A literary bucket list is something I’ve been meaning to sit down and commit to paper for a while now. Or at least brainstorm over. I think it’s always good to have dreams, and as a writer it could be especially nice to round out some of the Years Away, Distant Mountain goals like publication and viable authorhood with things you can cross off in a day. I’ll be interested to see what’s on other people’s lists! 🙂

The Things I Never Get To: A List

I love making lists. I love crossing items off them. I love the illusion of productivity in a world where there will never be enough time to read all the books, see all the sights, meet all the people, etc.

This morning, as a sort of obligation-free freewrite and creative warm-up (for which lists outside the planner are most brilliant), I thought I would draft a list of

Things I Always Mean To Do, But Somehow Never (Or Only After Great Delay) Get To And Really Ought To Do, in no particular order

  1. The sewing
  2. Go through closet and donate the things I never wear
  3. Read miscellaneous items (JFK’s “Strategy for Peace” speech, reread The Gettsyburg Address, the faux children’s book Go the F**k to Sleep) that have been on my to-read list forEVer
  4. Learn everything that comes after the introduction of “Stairway to Heaven” on guitar
  5. Practice the solo of “Santeria” until I can do it at something faster than slug-versus-treadmill
  6. Write letters
  7. Submit short stories and poems to magazines
  8. SKYPE PEOPLE
  9. Garden Learn to garden
  10. LEARN THE PAST TENSE IN FRENCH (irregular verbs included)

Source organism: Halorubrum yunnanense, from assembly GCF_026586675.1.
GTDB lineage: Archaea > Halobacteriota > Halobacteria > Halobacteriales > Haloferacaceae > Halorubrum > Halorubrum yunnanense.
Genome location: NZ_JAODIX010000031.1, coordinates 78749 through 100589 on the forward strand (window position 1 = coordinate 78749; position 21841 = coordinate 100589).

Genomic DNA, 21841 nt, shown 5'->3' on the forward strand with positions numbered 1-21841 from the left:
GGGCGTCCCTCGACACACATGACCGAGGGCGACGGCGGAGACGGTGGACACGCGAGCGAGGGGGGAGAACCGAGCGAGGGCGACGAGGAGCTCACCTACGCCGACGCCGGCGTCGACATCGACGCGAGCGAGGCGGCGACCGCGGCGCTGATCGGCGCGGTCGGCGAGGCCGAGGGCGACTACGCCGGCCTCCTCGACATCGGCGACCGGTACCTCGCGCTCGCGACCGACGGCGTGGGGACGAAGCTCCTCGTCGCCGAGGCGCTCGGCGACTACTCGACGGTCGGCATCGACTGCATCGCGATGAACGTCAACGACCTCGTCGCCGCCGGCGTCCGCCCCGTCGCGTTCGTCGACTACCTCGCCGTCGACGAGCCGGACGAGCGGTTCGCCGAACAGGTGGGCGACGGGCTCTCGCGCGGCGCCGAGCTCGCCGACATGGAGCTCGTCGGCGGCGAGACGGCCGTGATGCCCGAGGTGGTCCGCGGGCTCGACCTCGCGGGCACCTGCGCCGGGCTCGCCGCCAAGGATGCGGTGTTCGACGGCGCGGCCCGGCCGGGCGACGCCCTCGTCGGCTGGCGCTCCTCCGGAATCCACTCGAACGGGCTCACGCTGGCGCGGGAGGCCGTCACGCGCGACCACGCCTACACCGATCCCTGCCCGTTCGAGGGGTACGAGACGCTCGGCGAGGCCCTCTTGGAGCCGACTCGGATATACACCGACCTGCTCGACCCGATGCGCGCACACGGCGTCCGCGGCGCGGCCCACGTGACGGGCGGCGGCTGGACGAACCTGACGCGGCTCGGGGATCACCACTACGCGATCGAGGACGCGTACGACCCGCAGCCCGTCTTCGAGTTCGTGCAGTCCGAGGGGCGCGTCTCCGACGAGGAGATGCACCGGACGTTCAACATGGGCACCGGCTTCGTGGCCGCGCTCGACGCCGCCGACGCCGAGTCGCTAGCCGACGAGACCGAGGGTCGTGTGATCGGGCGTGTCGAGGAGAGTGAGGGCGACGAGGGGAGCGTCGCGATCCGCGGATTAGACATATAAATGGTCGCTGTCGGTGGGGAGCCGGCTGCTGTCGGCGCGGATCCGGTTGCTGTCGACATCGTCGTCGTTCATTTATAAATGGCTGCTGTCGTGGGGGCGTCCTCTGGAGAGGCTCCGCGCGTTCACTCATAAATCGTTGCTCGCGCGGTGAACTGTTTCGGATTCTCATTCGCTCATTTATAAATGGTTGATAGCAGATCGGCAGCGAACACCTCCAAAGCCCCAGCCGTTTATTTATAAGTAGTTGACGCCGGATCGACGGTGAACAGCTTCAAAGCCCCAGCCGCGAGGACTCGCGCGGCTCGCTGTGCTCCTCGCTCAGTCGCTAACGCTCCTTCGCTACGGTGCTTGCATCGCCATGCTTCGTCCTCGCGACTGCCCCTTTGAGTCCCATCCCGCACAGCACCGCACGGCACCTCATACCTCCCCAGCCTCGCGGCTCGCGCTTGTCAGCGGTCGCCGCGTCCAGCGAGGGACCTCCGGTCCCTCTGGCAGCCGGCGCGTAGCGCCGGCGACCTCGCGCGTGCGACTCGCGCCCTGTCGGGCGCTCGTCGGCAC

11. Find a French pen pal, or at least somebody practicing/wanting to learn so I have a reason to form sentences and look up words
  12. A whole assortment of writing-related and personal goals including, but not limited to, joining a critique group, traveling Europe, overcoming certain fears, and, eh, securing medical insurance before I turn twenty-six.

How about you? What are you always meaning to do, or have meant to do forever, but never get to?

Tech-Cleanse / Sabbath. Your thoughts?

I read an article a few months back which put forth the idea of taking a Tech Sabbath, or one day a week completely free of electronics (no TV, computer, Facebook, Twitter, or parking in front of any screen of any kind), with the intention of drinking in the world/replenishing one’s mind/body/spirit/eyesight. For the author herself, it had worked wonders.

Before I release the rambling hounds that are my own thoughts on this matter, I will ask you, the readers, today’s Forum Friday question: What are your thoughts about / experiences with disengaging from technology on a regular basis? What rules, if any, have you played by, and what did the results look like?

I am especially interesting in hearing from other writers.

Me, I had two reactions initially:

  1. That sounds lovely!
  2. I’m a writer. How am I meant to part with my computer (and my many scrawling notes, and outlines, and research documents, and thesaurus, and music, and the internet, which I intend to use for research, but invariably use for mindless shenanigans) for 52 days of the year? DO YOU KNOW how much productivity lost that is? DO YOU?

…Then again, if I spent 52 days of the year entirely away from the screen…

  1. I would probably get less headaches (+)
  2. more exercise (+)
  3. spend more time downtown (+) and more money (-)
  4. read more (+)
  5. write more without constantly hitting delete (+++++)
  6. but feel at a loss without my outlining documents (—)
  7. feel more refreshed (+)
  8. do more hands-on, artistic projects with tangible results (+)
  9. meet more people (+) and experience more (+)
  10. maybe pick up a new hobby? (+) volunteer? (+) 52 days a year is a LOT.

Alright, so when I make a pros and cons list it doesn’t look so bad. Maybe it wouldn’t equate to productivity lost at all. (It’s not like I’m constantly at the computer, either– but to go for whole days at a time without using it is rare for me.)